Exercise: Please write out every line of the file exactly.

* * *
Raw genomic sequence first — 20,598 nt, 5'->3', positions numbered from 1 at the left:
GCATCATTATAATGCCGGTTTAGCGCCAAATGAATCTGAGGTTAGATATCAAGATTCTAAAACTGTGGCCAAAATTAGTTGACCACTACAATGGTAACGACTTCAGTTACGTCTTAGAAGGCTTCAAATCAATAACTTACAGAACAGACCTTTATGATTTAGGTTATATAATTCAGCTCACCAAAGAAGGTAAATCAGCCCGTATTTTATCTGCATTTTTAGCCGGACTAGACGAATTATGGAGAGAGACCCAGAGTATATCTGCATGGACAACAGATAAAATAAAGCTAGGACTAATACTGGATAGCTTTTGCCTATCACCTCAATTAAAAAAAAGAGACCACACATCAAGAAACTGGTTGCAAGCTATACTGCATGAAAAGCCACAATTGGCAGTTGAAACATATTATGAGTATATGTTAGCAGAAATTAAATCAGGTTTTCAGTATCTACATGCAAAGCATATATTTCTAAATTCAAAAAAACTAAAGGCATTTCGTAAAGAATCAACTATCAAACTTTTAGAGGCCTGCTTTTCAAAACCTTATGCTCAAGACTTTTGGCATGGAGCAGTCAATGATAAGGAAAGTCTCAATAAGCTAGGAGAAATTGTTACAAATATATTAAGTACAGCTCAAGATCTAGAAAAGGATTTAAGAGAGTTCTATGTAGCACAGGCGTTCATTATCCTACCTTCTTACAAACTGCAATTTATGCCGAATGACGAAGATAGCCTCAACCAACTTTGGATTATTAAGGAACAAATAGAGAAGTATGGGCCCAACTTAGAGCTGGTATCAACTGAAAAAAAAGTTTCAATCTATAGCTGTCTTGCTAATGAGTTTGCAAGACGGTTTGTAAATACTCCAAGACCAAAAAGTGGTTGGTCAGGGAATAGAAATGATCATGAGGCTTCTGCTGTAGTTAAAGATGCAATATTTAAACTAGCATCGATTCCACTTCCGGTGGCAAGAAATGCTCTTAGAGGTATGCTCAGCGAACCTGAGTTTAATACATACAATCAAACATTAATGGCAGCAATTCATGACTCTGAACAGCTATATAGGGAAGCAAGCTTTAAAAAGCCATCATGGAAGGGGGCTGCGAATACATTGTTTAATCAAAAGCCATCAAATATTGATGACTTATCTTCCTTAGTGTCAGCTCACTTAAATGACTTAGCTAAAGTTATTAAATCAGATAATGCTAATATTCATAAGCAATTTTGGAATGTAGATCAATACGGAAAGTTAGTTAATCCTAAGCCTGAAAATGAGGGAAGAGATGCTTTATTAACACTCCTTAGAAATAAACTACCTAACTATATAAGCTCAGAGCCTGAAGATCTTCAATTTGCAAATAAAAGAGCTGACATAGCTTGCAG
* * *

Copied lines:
Raw genomic sequence first — 20,598 nt, 5'->3', positions numbered from 1 at the left:
GCATCATTATAATGCCGGTTTAGCGCCAAATGAATCTGAGGTTAGATATCAAGATTCTAAAACTGTGGCCAAAATTAGTTGACCACTACAATGGTAACGACTTCAGTTACGTCTTAGAAGGCTTCAAATCAATAACTTACAGAACAGACCTTTATGATTTAGGTTATATAATTCAGCTCACCAAAGAAGGTAAATCAGCCCGTATTTTATCTGCATTTTTAGCCGGACTAGACGAATTATGGAGAGAGACCCAGAGTATATCTGCATGGACAACAGATAAAATAAAGCTAGGACTAATACTGGATAGCTTTTGCCTATCACCTCAATTAAAAAAAAGAGACCACACATCAAGAAACTGGTTGCAAGCTATACTGCATGAAAAGCCACAATTGGCAGTTGAAACATATTATGAGTATATGTTAGCAGAAATTAAATCAGGTTTTCAGTATCTACATGCAAAGCATATATTTCTAAATTCAAAAAAACTAAAGGCATTTCGTAAAGAATCAACTATCAAACTTTTAGAGGCCTGCTTTTCAAAACCTTATGCTCAAGACTTTTGGCATGGAGCAGTCAATGATAAGGAAAGTCTCAATAAGCTAGGAGAAATTGTTACAAATATATTAAGTACAGCTCAAGATCTAGAAAAGGATTTAAGAGAGTTCTATGTAGCACAGGCGTTCATTATCCTACCTTCTTACAAACTGCAATTTATGCCGAATGACGAAGATAGCCTCAACCAACTTTGGATTATTAAGGAACAAATAGAGAAGTATGGGCCCAACTTAGAGCTGGTATCAACTGAAAAAAAAGTTTCAATCTATAGCTGTCTTGCTAATGAGTTTGCAAGACGGTTTGTAAATACTCCAAGACCAAAAAGTGGTTGGTCAGGGAATAGAAATGATCATGAGGCTTCTGCTGTAGTTAAAGATGCAATATTTAAACTAGCATCGATTCCACTTCCGGTGGCAAGAAATGCTCTTAGAGGTATGCTCAGCGAACCTGAGTTTAATACATACAATCAAACATTAATGGCAGCAATTCATGACTCTGAACAGCTATATAGGGAAGCAAGCTTTAAAAAGCCATCATGGAAGGGGGCTGCGAATACATTGTTTAATCAAAAGCCATCAAATATTGATGACTTATCTTCCTTAGTGTCAGCTCACTTAAATGACTTAGCTAAAGTTATTAAATCAGATAATGCTAATATTCATAAGCAATTTTGGAATGTAGATCAATACGGAAAGTTAGTTAATCCTAAGCCTGAAAATGAGGGAAGAGATGCTTTATTAACACTCCTTAGAAATAAACTACCTAACTATATAAGCTCAGAGCCTGAAGATCTTCAATTTGCAAATAAAAGAGCTGACATAGCTTGCAG